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‘Slab’ XRF: a quick and not-so-dirty method for estimating compositions of fine-grained rocks - Abstract
Conventional XRF (X-ray fluorescence) analysis of rocks requires preparation of a glass disk or pressed pellet from pulverized rock, largely to homogenize the constituent elements. Our work, however, shows that smooth cut slabs from fine-grained rocks yield near-quantitative results for major elements and provisionally for minor elements. We employ an elderly Rigaku wavelength-dispersive XRF standardized with pressed pellets of natural rock standards. Counting times vary from 10 to 100 seconds per element; 5 samples can be run in a batch load that analyzes for 10 oxides (Fe2O3, MnO, TiO2, CaO, K2O, P2O5, SiO2, Al2O3, MgO, and Na2O) and takes 40 minutes to complete.
Ideally-sized specimens are cut flat with a conventional diamond-blade rock saw to between 3 and 5 cm diameters. Surfaces are polished briefly if there are significant surface irregularities from sawing; in most cases acceptable results are given by raw cut surfaces. Replicate slabs yield consistent results ± 5% of the amount present; smaller or composite samples yield low totals but relative abundances that (once normalized to 100%) are comparable to those for full-sized samples. Slabs with grain sizes up to 2 mm appear to yield satisfactory results if the minerals are homogeneously distributed; for coarser-grained rocks the results are highly dependent on sample positioning within the sample holder. For those fine-grained rocks of consistent, known composition we have tested (e.g., Browns Hill Quarrry basalt) ‘slab xrf’ results are very comparable to standard XRF. Our greatest difficulty lies with analysis of SiO2, as even small relative errors lead to significant absolute errors and because at high concentrations the concentration-response curve is distinctly non-linear. We employ two drift monitor standards—one appropriate for low- and moderate-SiO2 and one for high- and very high-SiO2 rocks—to cope with this problem.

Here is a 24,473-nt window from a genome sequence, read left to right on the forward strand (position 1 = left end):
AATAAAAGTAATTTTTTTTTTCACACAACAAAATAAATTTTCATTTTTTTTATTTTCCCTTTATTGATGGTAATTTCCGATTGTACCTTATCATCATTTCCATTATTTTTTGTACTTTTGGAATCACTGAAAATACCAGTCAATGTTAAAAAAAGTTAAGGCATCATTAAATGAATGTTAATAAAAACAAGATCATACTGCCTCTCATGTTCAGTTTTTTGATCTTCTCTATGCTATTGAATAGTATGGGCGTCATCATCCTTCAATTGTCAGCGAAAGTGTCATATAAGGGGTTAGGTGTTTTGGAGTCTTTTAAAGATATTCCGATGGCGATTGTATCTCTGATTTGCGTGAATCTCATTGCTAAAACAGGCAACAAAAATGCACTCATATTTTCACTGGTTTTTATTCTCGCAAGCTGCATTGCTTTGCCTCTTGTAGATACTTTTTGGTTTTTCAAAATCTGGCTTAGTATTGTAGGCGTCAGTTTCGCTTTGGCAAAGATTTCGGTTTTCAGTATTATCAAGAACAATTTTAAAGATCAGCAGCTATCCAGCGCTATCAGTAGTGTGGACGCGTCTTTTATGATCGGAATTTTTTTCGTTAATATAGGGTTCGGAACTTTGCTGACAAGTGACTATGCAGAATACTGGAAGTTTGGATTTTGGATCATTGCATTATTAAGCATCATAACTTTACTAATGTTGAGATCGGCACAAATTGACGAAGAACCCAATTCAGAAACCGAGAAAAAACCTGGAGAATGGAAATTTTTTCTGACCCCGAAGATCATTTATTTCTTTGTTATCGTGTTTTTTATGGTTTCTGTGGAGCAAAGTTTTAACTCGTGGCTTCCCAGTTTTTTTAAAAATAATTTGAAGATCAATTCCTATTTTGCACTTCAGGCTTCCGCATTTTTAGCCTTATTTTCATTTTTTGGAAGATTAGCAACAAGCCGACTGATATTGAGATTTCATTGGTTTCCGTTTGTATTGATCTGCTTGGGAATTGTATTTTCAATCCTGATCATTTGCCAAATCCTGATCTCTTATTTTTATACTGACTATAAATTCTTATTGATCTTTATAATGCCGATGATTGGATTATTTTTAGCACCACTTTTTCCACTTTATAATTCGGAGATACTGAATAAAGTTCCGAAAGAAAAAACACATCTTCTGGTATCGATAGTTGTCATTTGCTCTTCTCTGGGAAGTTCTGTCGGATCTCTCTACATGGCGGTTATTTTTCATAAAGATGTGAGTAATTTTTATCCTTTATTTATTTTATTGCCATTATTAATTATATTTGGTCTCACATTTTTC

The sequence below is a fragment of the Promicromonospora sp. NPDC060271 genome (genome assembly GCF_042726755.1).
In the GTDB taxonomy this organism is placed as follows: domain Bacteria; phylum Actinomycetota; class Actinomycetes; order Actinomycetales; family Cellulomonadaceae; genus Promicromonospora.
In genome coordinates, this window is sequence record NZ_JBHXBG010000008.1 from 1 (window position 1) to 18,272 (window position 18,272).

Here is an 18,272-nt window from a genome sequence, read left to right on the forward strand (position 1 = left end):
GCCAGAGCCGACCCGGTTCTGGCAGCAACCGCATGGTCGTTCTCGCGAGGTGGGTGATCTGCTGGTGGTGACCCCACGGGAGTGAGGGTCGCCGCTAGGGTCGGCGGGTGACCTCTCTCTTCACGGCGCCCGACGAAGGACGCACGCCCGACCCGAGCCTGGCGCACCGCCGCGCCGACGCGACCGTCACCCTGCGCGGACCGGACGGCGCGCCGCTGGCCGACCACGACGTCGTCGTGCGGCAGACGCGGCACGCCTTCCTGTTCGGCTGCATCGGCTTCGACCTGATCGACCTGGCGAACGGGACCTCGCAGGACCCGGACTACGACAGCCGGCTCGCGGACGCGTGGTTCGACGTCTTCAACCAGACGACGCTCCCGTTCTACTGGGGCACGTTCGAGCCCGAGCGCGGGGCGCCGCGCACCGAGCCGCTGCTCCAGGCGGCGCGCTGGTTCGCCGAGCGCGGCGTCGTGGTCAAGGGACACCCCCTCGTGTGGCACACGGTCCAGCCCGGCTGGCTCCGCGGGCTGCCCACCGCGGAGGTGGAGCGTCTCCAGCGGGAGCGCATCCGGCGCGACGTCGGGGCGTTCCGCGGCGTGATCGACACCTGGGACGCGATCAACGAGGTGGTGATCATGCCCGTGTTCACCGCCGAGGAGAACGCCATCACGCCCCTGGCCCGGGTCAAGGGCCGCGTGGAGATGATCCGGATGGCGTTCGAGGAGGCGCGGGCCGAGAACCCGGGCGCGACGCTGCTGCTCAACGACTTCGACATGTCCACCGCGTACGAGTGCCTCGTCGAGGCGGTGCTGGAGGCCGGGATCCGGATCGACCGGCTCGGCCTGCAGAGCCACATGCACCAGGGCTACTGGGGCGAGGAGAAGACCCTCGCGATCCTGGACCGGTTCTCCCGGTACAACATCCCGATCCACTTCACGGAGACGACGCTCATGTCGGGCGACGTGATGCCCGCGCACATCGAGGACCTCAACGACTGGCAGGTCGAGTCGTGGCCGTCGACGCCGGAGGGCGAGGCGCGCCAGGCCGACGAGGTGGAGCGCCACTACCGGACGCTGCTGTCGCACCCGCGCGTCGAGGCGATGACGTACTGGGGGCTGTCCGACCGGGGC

We have thus far employed ‘slab xrf’ for two sorts of studies: categorization of fine-grained, low-grade metamorphic rocks from central Big Delta quadrangle and categorization of fine-grained rocks from the introductory geology collection. Examination of the fine-grained metamorphic rocks shows that nearly ½ of the field classifications were in error; in particular, rocks described as felsic or intermediate ‘meta-tuff’ invariably possess compositions indicative of sedimentary protoliths. In contrast, most rocks identified in the field as greenstone truly have basaltic major oxide compositions. Geology collection rocks and minerals have offered a few surprises, for example, ‘Wards Albite’ is an intermediate plagioclase; a sample of ‘pitchstone (basalt)’ is actually a rhyolite. ‘Slab XRF’ could be a useful tool for estimating degree of dolomitization in fine-grained carbonate rocks; for basic naming of fine-grained volcanic rocks; and for quartz vs clay determinations in mudstones.
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